$70,275: Amount raised from individual donors in Winter Park.
$100,000: Amount Romney spent in state funds to purge computers at the end of his term in office as governor of Massachusetts in 2007, in an attempt to keep his records secret (source: Reuters).
Note for our online readers: Campaign-finance, committee and PAC data is always changing and being updated. For the most current information available on a candidate or committee, visit the Federal Election Commission website.
“Epically awkward” - That's the phrase Frank Rich uses to describe Richard Nixon, and he points out in his story that it also applies to Romney, whose robotic attempts to connect with humans has often put him in awkward positions. In December 2011, the New York Times - not known to be particularly snarky in its reporting - wrote a “guide to Mr. Romney's habits and quirks on the campaign trail,” which detailed his tendency to congratulate people for no apparent reason, make comments reminiscent of those your out-of-touch grandpa might make while trying to make small talk (“We stayed in the Courtyard hotel last night,” the Times reported that he he told a woman at a diner. “It's a LEED-certified hotel.”) and his penchant for trying to incorrectly guess people's ages, relationships and ethnicities (“Are you a French Canadian?” is a favorite, according to the Times.)
Ted Nugent - Everyone's favorite aging rock redneck endorsed Romney in March after speaking with him on the phone, then enraged Democrats and frightened everyone else when he suggested that NRA members ride into battle and “chop heads off” the Democrats in November. Cat scratch fever, indeed. As of press time, Romney hasn't renounced Nugent or his crazy talk, but he's asked everyone to stay “civil.” Now that's political diplomacy!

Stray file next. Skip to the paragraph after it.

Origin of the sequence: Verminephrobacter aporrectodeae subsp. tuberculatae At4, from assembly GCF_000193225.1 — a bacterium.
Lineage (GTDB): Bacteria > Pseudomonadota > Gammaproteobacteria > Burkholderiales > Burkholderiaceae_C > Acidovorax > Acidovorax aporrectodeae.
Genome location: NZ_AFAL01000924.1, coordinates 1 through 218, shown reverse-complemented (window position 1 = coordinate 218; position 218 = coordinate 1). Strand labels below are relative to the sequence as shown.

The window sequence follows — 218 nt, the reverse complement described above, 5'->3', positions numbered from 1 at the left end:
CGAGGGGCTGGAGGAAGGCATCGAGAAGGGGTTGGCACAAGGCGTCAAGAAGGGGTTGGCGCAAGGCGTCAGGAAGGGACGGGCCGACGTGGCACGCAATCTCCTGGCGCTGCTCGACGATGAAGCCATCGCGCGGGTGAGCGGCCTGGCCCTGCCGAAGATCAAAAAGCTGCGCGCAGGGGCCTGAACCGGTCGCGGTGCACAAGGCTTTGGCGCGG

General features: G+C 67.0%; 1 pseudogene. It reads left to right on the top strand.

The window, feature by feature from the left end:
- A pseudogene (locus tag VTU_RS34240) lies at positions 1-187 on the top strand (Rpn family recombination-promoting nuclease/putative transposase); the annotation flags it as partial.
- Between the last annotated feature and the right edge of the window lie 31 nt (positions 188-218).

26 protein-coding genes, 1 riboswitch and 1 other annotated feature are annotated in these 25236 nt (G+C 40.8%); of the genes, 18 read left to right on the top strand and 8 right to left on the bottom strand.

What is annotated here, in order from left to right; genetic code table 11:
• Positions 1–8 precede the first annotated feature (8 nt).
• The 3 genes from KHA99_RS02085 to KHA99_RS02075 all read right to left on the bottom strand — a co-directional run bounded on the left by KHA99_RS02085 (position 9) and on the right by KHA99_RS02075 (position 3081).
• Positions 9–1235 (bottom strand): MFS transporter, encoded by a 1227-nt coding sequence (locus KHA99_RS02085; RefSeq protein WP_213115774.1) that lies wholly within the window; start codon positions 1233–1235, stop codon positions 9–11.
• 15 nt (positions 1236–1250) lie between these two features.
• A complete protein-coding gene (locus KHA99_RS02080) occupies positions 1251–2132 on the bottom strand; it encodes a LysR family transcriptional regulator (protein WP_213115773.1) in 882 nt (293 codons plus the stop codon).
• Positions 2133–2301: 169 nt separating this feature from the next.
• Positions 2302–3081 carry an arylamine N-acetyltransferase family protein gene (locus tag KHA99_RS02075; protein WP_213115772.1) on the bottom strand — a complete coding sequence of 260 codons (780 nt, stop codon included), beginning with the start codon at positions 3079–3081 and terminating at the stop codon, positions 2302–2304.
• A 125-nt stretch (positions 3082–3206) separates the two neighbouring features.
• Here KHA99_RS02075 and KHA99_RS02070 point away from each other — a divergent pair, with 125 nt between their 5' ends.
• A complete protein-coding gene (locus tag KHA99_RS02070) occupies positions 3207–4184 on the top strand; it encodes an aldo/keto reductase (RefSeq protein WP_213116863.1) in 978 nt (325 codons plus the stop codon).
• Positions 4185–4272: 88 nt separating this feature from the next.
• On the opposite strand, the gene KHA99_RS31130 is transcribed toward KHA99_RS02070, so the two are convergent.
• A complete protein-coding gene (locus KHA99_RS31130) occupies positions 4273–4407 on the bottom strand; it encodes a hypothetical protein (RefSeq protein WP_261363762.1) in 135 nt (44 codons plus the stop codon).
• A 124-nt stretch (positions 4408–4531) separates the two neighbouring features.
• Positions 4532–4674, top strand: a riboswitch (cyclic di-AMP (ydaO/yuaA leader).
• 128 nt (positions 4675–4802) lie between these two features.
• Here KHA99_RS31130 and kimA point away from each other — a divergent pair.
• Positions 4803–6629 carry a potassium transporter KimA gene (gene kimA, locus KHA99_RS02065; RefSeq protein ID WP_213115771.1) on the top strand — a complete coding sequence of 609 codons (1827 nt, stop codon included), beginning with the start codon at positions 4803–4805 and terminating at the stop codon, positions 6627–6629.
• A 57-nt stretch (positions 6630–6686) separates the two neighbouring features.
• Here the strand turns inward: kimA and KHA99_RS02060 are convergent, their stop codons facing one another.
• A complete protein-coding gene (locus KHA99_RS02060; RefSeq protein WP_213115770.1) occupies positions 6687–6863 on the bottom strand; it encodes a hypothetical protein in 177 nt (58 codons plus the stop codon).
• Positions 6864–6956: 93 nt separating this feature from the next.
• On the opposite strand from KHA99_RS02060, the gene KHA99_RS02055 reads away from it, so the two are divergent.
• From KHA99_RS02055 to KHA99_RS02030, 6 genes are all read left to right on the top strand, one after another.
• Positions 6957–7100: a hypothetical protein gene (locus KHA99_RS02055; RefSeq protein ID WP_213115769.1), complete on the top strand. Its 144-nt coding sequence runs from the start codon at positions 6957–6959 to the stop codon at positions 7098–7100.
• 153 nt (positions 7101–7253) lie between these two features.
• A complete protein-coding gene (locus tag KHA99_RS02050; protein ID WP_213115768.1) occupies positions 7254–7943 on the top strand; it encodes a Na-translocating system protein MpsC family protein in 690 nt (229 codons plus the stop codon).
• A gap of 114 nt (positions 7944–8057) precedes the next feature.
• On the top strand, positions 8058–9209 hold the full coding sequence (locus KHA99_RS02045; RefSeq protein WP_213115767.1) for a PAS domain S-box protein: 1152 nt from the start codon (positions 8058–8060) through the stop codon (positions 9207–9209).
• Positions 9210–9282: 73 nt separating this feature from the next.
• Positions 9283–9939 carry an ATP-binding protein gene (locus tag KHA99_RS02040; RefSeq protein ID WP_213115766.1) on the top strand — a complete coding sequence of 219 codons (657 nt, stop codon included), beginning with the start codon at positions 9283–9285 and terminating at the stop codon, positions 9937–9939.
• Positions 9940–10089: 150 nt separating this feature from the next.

Awkward and embarrassing - In 2008, at an appearance in Jacksonville, CBS News filmed Romney trying painfully to connect with a group of young black voters by mugging for photos and quoting the only rap song he's ever heard: “Who let the dogs out? Whoo, hoo!”
And let's not forget ... he's really not sure about those cookies. They might have come from some vile place commoners buy their food, like the local 7-11.
Three Mormons and a Guy Named Yo - The informal name of the band Mitt Romney's son, Ben, played in. The band practiced above the garage at the Romney home. (source: Los Angeles Times, Dec. 7, 2011)
“Mitt's Temple” - What locals in Belmont, Mass., derisively called a proposed 94,000-square-foot Mormon temple that Salt Lake City church leaders wanted to build there. The temple was controversial because its steeples were going to be taller than local zoning allowed and the Mormon church called on Romney to help soothe the natives. The temple was eventually built, but with modifications. “I believe that this town and this state, this commonwealth, and this nation needs more steeples, not less steeples, pointing symbolically to heaven, where I think the source of our blessings and the source of many of our questions come from,” Romney said at a zoning board hearing on the temple, adding that he didn't think that steeples should be subject to zoning laws. (source: Los Angeles Times, Dec. 7, 2011)
He was a Mormon bishop - From 1981-1985, before he got involved in politics, Romney served as a bishop in the Church of Jesus Christ of Latter-day Saints.
But he's not above shilling to the evangelicals - According to Jezebel.com, Romney has agreed to give the May 12 commencement address at Liberty University - the school founded by Jerry Falwell and known for teaching that the earth only 6,000 years old and that God wanted us to run the country according to the Bible. Rally the troops, Mitt!